To burn off a few calories, prepare us for the remaining food stops, and continue our discussion about local history and culture, Noura led us on a brisk walk-and-talk through several neighborhoods in the medina. She informed us that the various small squares in the medina each tend to focus on a particular craft or product, and the neighborhoods surrounding each square form a kind of micro-community. Essentially the medina consists of a number of these little craft-commerce centered villages that each have a distinct character. And, to be honest, while I love Moroccan food culture, it’s this sense of community and charming local character that always hangs with me and makes me long for a return to Morocco after I leave.
On my first trip to Morocco in 2001, I was particularly taken with khobz, the round “everyday” bread that is seen on the streets and in the markets throughout Morocco. But I was even more taken with the notion that these breads are mostly baked in large community ovens scattered around towns and villages. This is the case in the Marrakech medina as well.
So, I was thrilled when Noura took us to visit one of these communal bakeries, where hundreds (if not thousands) of loaves a day are dropped off by families and businesses, and later picked up after their time in the oven.
Typically, each family or business will mark their bread in some way. But the bakers know their customers’ dough so well that they do an amazing job of keeping even seemingly unmarked batches separate as they slide the loaves into the ovens on 2-3 meter wooden peels, and retrieve them at just the right doughy and golden moment.
At another point in our tour we learned that, to conserve energy (ancient medina style), the same fires used to heat communal baking ovens are often used to heat water for the hammams (Morocco’s bath houses). Or the coals from the hammam boilers might be used to cook tanjias or bake bread.
Unfortunately, the bakery and hammam boiler parts of the Evening Food Tour from Marrakech Food Tours can’t be guaranteed as they depend on the opening and closing hours of the hammams and bakeries, which vary according to season and the flow of business.
Our last ”entree” stop was a neighborhood couscouserie run entirely by women. While their primary business is providing couscous and tea to local shops and businesses, they welcomed us with open arms, and a series of nibbles, treats, and tea, before delivering steaming plates of couscous with vegetables and lamb. Then, after a leisurely chat, and more tea, we regrettably took our leave of the ladies at the coucouserie and headed out into the now mostly deserted medina streets.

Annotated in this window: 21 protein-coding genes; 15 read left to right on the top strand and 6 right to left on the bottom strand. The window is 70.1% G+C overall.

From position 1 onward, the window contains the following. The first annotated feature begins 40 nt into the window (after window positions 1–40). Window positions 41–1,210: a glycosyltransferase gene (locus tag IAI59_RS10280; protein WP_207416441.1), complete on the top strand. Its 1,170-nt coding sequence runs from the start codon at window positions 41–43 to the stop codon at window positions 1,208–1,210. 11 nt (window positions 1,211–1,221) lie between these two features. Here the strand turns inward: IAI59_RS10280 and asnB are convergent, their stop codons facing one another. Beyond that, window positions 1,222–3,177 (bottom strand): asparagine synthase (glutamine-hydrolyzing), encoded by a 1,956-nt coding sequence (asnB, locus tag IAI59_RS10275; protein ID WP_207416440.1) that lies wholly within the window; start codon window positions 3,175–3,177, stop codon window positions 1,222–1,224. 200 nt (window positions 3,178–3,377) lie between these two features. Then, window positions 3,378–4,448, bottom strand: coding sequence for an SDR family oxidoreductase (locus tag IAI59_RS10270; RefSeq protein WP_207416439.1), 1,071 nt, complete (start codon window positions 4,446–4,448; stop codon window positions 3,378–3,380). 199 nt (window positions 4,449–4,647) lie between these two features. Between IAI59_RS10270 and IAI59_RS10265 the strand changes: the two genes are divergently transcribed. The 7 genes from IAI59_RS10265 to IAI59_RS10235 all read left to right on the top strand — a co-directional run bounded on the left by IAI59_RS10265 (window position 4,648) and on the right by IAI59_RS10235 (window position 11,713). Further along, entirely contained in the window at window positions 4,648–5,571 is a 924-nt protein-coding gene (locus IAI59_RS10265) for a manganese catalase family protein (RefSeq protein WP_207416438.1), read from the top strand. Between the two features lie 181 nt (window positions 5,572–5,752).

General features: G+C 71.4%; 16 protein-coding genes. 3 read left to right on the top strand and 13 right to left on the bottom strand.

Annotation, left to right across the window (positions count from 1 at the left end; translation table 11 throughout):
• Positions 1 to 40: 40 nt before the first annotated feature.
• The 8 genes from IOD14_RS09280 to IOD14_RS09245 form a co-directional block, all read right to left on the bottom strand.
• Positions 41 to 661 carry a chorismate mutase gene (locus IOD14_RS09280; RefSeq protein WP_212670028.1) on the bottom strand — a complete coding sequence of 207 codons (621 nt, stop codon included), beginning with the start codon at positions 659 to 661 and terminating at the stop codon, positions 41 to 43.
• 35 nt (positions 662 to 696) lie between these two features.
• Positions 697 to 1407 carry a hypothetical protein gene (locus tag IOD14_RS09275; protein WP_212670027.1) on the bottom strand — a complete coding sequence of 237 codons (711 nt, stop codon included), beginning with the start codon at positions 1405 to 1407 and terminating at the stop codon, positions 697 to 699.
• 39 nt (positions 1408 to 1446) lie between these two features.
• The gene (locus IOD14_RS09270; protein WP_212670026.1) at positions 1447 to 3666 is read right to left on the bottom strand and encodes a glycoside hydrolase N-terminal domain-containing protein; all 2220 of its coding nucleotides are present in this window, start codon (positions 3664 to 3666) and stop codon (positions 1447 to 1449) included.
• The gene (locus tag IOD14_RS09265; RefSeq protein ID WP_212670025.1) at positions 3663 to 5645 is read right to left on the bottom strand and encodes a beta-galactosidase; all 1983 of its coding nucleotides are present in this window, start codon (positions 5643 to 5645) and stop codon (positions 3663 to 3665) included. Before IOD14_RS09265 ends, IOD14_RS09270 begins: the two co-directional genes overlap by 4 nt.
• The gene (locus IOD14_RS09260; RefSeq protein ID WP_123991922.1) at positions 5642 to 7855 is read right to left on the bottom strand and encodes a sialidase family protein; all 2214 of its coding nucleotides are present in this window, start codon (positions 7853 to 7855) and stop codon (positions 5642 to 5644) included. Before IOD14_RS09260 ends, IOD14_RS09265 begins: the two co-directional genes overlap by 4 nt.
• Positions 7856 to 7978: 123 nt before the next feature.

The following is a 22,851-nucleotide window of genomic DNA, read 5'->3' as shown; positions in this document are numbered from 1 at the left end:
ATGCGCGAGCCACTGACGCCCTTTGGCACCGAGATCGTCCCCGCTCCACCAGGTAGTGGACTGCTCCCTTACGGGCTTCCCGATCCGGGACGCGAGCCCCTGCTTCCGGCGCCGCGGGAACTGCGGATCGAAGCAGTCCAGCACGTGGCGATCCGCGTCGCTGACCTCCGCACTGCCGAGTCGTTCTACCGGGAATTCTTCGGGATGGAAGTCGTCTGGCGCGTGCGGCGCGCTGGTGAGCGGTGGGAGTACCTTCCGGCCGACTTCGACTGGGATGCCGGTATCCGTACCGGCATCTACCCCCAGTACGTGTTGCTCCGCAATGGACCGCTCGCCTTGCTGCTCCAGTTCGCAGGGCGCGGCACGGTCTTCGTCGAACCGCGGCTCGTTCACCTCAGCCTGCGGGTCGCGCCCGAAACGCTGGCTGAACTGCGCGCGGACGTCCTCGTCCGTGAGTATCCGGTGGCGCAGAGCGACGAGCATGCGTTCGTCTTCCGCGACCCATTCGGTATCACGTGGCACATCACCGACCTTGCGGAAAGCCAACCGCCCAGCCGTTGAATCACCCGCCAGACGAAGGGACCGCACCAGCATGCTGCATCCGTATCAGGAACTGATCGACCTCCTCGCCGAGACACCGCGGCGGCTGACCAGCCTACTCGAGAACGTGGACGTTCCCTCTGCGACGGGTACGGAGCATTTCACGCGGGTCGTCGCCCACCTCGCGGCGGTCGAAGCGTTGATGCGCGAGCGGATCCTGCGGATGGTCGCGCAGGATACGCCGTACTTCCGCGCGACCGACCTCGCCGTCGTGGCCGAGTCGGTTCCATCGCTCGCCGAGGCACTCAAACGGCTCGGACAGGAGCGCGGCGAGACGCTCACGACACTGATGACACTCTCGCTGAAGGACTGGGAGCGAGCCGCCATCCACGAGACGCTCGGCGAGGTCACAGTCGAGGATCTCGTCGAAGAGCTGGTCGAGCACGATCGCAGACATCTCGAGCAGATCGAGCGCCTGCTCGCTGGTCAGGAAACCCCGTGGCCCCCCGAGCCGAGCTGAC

The medina is quite a different place at night. And, though we never felt unsafe (as we night late at night in a large North American or European city), it was nice to see the medina neighborhoods after dark (in the glow and hiss of gas lanterns), and have a guide to help us avoid getting lost in the maze of darkened streets.
Finally, after a leisurely stroll through the back streets of the medina, and tales of life in the crowded streets, we wound up at a small shop serving Moroccan sweets and fruit shakes. Here, we each indulged in the sticky sesame seed-encrusted sweets (chebakia), and the fruit (or avocado) shake of our choice, as we sat at outside tables and watched the evening passersby headed toward the Djemaa.
And then, we ourselves made our way the last few meters back to the massive square, said goodbye to our new friends and comrades in food, and all went our separate ways, sated, filled with stories, and primed with culinary inspiration.———————————————————————
The subject of food in Morocco (or even just Marrakech) is too big, too varied, and too important to be covered “completely” in one evening. But, taken early in our trip, we found the Evening Food Tour from Marrakech Food Tours to be a great introduction to Moroccan food and medina life and culture. It helped us to enjoy not just our stay in Marrakech, but it also gave us a solid foundation for the rest of our food adventures throughout Morocco.
Text and photos by Glenn D. Kaufmann
Marrakech Food Tours
The author/editor is indebted to others for the content in this article. While the final product on this page is ours, and we claim full ownership and responsibility for same, what you read here is based on our research, which led us to the following sources of information:
1. Personal Interviews and experiences